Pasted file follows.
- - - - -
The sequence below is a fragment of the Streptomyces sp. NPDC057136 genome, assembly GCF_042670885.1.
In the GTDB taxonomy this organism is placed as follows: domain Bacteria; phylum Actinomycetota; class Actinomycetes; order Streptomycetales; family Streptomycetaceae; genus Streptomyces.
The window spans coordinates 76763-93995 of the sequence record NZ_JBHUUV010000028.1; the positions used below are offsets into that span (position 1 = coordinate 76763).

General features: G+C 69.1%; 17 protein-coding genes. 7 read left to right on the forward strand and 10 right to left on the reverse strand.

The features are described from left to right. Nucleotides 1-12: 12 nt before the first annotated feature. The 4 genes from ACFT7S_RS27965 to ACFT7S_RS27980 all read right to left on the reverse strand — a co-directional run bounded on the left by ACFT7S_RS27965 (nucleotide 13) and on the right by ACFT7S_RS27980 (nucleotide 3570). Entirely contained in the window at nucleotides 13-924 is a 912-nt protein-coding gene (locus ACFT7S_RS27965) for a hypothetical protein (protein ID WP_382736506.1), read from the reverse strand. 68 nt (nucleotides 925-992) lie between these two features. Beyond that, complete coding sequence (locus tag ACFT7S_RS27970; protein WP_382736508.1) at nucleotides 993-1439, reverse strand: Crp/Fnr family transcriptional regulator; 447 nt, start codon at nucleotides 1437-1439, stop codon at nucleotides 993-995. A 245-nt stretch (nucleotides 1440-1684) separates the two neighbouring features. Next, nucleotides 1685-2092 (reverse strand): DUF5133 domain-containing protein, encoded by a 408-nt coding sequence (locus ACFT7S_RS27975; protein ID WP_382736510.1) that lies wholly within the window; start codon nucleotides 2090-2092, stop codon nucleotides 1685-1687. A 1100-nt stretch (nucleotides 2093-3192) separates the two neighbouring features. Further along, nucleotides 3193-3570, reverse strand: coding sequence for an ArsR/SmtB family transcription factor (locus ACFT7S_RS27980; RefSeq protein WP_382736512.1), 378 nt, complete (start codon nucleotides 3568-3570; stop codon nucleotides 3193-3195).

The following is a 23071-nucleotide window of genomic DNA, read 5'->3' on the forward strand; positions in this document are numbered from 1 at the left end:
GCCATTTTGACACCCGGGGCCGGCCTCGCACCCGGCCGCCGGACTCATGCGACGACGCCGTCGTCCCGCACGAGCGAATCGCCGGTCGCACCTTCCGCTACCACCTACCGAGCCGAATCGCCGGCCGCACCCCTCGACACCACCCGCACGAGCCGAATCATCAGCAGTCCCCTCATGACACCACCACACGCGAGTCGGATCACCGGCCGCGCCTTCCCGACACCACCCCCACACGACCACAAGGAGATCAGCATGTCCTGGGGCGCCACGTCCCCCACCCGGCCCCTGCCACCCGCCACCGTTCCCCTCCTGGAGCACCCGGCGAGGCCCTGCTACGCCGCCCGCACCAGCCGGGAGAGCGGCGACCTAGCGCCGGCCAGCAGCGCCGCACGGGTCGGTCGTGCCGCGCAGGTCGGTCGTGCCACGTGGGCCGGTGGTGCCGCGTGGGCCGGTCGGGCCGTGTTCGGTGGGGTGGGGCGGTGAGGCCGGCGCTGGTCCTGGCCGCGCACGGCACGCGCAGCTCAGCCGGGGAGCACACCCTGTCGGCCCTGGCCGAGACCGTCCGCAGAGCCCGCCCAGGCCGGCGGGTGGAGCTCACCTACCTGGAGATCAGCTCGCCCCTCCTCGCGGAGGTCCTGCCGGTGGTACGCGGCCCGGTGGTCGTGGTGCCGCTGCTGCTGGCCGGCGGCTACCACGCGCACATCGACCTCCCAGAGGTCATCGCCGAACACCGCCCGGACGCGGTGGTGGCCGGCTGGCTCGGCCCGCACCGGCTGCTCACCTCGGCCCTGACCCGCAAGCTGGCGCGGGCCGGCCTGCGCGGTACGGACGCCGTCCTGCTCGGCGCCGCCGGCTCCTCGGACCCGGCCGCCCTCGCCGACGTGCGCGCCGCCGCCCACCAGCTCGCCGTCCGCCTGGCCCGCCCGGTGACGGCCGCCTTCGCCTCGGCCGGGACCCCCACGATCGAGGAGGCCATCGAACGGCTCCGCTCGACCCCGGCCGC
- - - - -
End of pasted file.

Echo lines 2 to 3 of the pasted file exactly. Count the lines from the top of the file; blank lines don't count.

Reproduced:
In the GTDB taxonomy this organism is placed as follows: domain Bacteria; phylum Actinomycetota; class Actinomycetes; order Streptomycetales; family Streptomycetaceae; genus Streptomyces.
The window spans coordinates 76763-93995 of the sequence record NZ_JBHUUV010000028.1; the positions used below are offsets into that span (position 1 = coordinate 76763).